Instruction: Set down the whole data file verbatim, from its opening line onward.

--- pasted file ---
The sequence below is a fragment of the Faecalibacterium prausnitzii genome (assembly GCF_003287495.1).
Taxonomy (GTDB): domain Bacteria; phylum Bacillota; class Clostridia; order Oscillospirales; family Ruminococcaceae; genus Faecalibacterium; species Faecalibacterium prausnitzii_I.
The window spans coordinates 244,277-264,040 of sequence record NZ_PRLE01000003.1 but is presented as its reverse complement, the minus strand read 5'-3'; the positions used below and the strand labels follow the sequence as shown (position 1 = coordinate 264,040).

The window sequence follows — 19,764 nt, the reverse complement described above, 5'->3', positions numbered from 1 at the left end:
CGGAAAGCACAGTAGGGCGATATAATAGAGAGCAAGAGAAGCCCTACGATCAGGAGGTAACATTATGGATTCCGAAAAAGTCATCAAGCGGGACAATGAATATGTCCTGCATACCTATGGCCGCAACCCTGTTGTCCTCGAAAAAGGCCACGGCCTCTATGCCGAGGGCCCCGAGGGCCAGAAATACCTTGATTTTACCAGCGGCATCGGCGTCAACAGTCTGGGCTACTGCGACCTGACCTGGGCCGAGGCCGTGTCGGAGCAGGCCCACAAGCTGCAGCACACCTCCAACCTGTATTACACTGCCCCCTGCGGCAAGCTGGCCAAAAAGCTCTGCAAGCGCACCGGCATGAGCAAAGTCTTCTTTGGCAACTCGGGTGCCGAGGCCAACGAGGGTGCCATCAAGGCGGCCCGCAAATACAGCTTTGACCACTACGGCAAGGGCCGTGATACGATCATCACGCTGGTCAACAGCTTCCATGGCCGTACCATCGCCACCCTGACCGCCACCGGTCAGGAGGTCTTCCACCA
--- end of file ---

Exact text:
The sequence below is a fragment of the Faecalibacterium prausnitzii genome (assembly GCF_003287495.1).
Taxonomy (GTDB): domain Bacteria; phylum Bacillota; class Clostridia; order Oscillospirales; family Ruminococcaceae; genus Faecalibacterium; species Faecalibacterium prausnitzii_I.
The window spans coordinates 244,277-264,040 of sequence record NZ_PRLE01000003.1 but is presented as its reverse complement, the minus strand read 5'-3'; the positions used below and the strand labels follow the sequence as shown (position 1 = coordinate 264,040).

The window sequence follows — 19,764 nt, the reverse complement described above, 5'->3', positions numbered from 1 at the left end:
CGGAAAGCACAGTAGGGCGATATAATAGAGAGCAAGAGAAGCCCTACGATCAGGAGGTAACATTATGGATTCCGAAAAAGTCATCAAGCGGGACAATGAATATGTCCTGCATACCTATGGCCGCAACCCTGTTGTCCTCGAAAAAGGCCACGGCCTCTATGCCGAGGGCCCCGAGGGCCAGAAATACCTTGATTTTACCAGCGGCATCGGCGTCAACAGTCTGGGCTACTGCGACCTGACCTGGGCCGAGGCCGTGTCGGAGCAGGCCCACAAGCTGCAGCACACCTCCAACCTGTATTACACTGCCCCCTGCGGCAAGCTGGCCAAAAAGCTCTGCAAGCGCACCGGCATGAGCAAAGTCTTCTTTGGCAACTCGGGTGCCGAGGCCAACGAGGGTGCCATCAAGGCGGCCCGCAAATACAGCTTTGACCACTACGGCAAGGGCCGTGATACGATCATCACGCTGGTCAACAGCTTCCATGGCCGTACCATCGCCACCCTGACCGCCACCGGTCAGGAGGTCTTCCACCA